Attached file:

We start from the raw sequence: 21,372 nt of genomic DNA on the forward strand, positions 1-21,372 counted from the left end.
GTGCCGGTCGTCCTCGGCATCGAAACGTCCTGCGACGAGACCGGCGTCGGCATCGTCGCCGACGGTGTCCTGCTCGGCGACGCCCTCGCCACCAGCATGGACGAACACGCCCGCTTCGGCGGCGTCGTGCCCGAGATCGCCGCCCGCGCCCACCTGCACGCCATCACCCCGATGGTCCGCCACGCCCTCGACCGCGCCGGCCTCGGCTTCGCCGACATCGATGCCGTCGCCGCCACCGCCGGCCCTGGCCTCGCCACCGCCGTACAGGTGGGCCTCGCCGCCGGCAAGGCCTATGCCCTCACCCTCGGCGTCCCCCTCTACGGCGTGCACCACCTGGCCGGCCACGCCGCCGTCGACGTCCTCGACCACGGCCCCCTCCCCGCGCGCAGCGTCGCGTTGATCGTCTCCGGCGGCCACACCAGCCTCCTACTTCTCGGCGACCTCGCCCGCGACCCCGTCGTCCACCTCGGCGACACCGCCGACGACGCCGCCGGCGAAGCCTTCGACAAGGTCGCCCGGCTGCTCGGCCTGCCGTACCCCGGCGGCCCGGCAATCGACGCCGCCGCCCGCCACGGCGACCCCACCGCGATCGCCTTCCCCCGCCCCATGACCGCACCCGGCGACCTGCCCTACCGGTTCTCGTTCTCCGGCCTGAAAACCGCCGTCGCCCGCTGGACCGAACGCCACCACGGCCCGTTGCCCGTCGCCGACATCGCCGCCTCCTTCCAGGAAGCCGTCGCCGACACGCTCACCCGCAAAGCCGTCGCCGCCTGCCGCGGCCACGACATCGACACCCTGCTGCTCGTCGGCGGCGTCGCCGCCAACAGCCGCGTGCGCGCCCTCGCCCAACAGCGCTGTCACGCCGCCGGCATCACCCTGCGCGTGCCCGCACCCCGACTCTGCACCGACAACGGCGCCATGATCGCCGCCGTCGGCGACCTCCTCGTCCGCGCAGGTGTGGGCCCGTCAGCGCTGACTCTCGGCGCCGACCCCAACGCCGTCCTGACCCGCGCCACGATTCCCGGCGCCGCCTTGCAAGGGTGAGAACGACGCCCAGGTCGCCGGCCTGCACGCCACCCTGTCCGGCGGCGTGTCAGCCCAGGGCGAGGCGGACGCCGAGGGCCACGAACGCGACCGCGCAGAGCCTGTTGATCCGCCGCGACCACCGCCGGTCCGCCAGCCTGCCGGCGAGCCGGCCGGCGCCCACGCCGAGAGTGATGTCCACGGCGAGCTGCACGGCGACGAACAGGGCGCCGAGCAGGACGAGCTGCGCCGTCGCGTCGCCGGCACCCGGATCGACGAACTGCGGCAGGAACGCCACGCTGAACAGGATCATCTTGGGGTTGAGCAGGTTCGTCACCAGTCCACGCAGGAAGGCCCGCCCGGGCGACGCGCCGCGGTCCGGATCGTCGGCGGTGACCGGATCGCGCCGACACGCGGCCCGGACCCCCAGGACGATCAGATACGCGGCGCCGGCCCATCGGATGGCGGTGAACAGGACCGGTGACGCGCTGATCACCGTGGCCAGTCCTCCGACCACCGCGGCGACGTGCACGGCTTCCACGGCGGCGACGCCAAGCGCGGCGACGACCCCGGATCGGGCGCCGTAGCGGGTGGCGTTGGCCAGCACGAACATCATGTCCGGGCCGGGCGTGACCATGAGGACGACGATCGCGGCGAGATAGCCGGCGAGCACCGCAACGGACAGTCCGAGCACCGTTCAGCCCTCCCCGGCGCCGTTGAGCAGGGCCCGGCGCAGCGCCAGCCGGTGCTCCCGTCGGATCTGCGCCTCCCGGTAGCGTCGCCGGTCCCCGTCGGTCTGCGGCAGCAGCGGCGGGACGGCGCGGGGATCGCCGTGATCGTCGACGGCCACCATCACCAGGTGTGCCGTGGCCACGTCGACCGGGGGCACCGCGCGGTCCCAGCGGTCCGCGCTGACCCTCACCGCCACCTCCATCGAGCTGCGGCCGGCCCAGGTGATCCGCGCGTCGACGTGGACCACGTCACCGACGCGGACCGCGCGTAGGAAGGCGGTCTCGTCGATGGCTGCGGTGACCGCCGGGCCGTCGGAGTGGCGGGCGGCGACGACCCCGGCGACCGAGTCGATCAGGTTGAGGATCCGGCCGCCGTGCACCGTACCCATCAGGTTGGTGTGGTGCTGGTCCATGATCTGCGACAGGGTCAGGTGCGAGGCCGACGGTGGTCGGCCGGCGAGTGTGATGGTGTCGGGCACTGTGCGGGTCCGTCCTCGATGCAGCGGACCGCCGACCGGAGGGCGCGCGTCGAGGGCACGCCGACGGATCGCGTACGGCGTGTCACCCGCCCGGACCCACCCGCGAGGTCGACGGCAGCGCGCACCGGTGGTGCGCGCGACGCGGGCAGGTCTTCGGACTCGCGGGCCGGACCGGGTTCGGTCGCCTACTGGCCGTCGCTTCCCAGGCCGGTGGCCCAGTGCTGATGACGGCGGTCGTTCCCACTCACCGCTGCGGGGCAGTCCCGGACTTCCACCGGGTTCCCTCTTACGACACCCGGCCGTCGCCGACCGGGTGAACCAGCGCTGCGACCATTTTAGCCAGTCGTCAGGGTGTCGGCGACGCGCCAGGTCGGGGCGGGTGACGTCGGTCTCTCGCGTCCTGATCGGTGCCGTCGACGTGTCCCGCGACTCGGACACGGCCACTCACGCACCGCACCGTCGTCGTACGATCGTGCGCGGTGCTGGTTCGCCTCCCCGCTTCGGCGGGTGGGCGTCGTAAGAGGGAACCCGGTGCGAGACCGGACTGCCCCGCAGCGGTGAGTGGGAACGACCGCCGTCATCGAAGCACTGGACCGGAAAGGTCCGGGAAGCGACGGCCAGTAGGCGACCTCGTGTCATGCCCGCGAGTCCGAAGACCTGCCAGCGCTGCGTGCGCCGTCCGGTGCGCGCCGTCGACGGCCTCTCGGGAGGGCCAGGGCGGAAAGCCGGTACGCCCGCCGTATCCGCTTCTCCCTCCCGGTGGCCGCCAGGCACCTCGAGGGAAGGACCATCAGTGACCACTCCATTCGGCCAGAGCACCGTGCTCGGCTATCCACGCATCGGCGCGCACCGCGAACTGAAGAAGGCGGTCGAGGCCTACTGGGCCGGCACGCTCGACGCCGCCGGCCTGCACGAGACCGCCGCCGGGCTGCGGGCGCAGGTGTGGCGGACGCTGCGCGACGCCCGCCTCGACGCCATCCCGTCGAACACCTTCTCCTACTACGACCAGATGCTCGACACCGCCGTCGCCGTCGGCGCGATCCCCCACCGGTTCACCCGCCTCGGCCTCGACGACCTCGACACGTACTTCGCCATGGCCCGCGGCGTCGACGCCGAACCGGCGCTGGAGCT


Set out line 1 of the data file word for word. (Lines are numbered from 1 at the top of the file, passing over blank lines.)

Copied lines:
We start from the raw sequence: 21,372 nt of genomic DNA on the forward strand, positions 1-21,372 counted from the left end.